The Benefits of Group Therapy

By Nicki Line LMHC, LAPC, CST

Have you ever wondered what group therapy is, or what the point of group treatment would be for you? Depending on the issue, joining a group can be a helpful choice for making positive life changes.
Group therapy is a form of therapy where a small, selected group of people meet with a therapist, usually weekly. The purpose of group therapy is to help each person with emotional growth and problem solving. Sometimes a person can do both individual and group therapy, while others may only do a group.

According to Dr. Irvin Yalom in his book The Theory and Practice of Group Psychotherapy identified 11 curative factors that are the “primary agents of change” in group therapy:


1. Installation of Hope: People come to a group to improve their lives. Each person in the group is at a different place in their emotional growth and can offer hope and inspiration to others by showing what they have learned and overcome.


2. Universality: Many who begin group therapy may feel isolated and alone. Being part of a group can help people feel understood and have a sense of belonging. Especially if you are apart of a small niche population such as sex work.


3. Information Giving: A big part of many therapy groups is increasing knowledge of a common problem. This helps members help themselves and others with the same or similar problems.


4. Altruism: The ability to help others in the group is a source of self esteem and increases self worth, especially in those that do not  think they have anything to offer others.


5. Corrective recapitulation of the primary family: Some people in group therapy may have stress or conflict in their family. The group can become a form of a family that can offer support and acceptance.


6. Improved Social Skills: Social learning, or the development of social skills, is something that occurs in therapy groups. Members offer feedback to each other about their behavior in ways that can improve relationships both in and outside of group.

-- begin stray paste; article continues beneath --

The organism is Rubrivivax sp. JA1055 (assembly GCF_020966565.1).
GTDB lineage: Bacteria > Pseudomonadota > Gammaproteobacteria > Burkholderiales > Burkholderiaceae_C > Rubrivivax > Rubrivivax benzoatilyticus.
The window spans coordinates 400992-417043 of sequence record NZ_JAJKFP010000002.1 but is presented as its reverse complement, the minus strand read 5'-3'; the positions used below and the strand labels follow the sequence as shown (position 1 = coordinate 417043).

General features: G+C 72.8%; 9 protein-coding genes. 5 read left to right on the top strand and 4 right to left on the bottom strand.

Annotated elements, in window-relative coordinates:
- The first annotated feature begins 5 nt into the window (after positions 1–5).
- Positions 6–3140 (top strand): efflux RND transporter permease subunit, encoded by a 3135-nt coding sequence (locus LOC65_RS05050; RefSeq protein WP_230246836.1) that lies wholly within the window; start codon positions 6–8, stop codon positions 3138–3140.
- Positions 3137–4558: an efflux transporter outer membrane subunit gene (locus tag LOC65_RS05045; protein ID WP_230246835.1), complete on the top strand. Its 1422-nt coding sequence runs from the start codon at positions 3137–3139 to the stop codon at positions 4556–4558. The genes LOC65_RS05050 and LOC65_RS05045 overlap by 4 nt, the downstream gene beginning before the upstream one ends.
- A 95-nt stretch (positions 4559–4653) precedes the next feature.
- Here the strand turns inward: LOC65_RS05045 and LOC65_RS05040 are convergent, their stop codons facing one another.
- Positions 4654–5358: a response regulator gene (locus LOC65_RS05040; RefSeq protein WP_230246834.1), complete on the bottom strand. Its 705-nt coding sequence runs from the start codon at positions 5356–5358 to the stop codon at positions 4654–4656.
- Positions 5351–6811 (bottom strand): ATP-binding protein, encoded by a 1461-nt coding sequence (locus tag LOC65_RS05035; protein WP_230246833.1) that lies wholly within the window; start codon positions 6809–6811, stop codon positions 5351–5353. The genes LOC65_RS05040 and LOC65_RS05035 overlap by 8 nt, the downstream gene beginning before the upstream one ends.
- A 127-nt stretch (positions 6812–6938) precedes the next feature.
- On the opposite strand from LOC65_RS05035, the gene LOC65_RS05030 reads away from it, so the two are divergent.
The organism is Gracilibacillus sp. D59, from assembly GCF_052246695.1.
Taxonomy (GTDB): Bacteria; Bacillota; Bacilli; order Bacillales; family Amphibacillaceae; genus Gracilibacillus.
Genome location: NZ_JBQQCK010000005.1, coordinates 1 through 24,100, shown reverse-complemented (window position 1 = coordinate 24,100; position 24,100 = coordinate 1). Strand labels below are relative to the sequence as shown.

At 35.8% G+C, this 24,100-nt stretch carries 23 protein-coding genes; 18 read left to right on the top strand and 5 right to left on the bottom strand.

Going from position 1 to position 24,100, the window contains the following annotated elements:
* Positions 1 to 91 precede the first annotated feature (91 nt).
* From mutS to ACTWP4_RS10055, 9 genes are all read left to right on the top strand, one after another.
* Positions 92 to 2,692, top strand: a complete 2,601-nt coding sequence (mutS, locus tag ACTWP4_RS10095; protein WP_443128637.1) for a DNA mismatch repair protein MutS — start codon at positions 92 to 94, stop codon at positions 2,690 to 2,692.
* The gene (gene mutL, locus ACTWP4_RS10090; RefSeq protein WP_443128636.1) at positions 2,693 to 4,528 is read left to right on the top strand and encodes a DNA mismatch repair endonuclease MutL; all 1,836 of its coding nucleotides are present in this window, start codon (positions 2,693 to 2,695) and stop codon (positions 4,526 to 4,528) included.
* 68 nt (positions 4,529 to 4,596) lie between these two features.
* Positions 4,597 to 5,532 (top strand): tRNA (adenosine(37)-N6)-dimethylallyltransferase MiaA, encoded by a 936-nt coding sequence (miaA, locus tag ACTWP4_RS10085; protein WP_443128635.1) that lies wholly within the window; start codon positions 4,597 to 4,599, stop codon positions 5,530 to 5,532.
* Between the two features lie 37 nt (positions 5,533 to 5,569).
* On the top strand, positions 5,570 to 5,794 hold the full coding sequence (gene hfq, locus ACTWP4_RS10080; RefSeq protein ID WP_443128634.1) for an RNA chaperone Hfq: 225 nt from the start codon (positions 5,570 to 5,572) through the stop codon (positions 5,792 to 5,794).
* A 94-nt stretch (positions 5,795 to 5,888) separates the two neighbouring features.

7. Imitative Behavior: The therapist models appropriate prosocial behaviors such as active listening, non-judgemental feedback, and support. Over the course of the group the members can pick up on these behaviors and integrate them into their own behaviors. This can lead to improved social skills and self esteem.


8. Interpersonal Learning: Being a group can be an opportunity for members to work on their ability to relate to others and improve relationships.


9. Group cohesiveness: Wanting to belong to a group a main motivation for human behavior. Group therapy can help people feel accepted and valued. This is an important healing factor if members have felt isolated.


10. Catharsis: The release of conscious or unconscious feelings gives members a great sense of relief. Yalom states that it is a type of emotional learning, as opposed to intellectual understanding, that can lead to immediate and long lasting change.


11. Existential Factors: Groups can explore and process issues such as death, isolation, and meaninglessness and help them accept difficult realities.

Joining a group of strangers can seem intimidating at first, however, joining a group can provide benefits that individual therapy alone may not, such as providing a support network. Other group members can help formulate solutions and hold each member accountable for change. Also talking with and listening to others can help put problems in perspective. Others may share similar struggles and give each member the experience that they are not alone. Diverse feedback is another benefit of participating in a group. Each members’ personality and background can help examine problems in different ways. Members can learn many different strategies for tackling issues.

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